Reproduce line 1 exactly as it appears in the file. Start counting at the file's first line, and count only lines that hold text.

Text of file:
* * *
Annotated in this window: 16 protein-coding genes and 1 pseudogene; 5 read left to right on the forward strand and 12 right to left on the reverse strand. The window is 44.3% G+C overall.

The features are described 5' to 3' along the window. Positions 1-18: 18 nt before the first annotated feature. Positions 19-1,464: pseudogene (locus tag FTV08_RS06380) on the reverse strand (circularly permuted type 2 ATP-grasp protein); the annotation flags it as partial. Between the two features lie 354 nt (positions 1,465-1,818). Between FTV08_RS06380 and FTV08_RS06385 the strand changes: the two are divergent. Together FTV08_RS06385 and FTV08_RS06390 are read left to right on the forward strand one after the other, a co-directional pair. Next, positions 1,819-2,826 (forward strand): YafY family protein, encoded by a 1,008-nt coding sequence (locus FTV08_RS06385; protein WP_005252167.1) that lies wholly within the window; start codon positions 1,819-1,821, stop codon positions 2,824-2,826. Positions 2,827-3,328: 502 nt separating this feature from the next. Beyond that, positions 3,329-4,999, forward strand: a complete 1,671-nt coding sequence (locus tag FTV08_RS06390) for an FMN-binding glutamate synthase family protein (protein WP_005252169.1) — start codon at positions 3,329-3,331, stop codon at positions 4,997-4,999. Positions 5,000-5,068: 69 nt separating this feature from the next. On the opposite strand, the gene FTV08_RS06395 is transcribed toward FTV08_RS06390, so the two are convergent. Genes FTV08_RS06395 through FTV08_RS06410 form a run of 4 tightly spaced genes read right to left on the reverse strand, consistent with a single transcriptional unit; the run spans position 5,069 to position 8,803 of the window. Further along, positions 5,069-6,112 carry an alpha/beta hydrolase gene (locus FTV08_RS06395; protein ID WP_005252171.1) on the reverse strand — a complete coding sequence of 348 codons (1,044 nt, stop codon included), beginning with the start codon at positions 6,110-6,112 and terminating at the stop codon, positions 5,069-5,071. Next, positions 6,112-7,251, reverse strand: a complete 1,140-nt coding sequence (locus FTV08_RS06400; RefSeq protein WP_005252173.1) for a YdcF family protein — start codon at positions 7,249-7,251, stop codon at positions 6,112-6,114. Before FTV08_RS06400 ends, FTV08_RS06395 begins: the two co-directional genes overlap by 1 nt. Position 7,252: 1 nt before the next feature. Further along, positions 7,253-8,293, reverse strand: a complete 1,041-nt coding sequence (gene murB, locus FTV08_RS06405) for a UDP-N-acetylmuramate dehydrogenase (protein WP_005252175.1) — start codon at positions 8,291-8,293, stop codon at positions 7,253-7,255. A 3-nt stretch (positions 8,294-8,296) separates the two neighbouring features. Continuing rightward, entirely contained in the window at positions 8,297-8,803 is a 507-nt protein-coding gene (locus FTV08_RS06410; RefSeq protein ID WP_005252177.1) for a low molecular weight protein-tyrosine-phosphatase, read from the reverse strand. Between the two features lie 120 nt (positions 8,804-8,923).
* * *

Annotated in this window: 16 protein-coding genes and 1 pseudogene; 5 read left to right on the forward strand and 12 right to left on the reverse strand. The window is 44.3% G+C overall.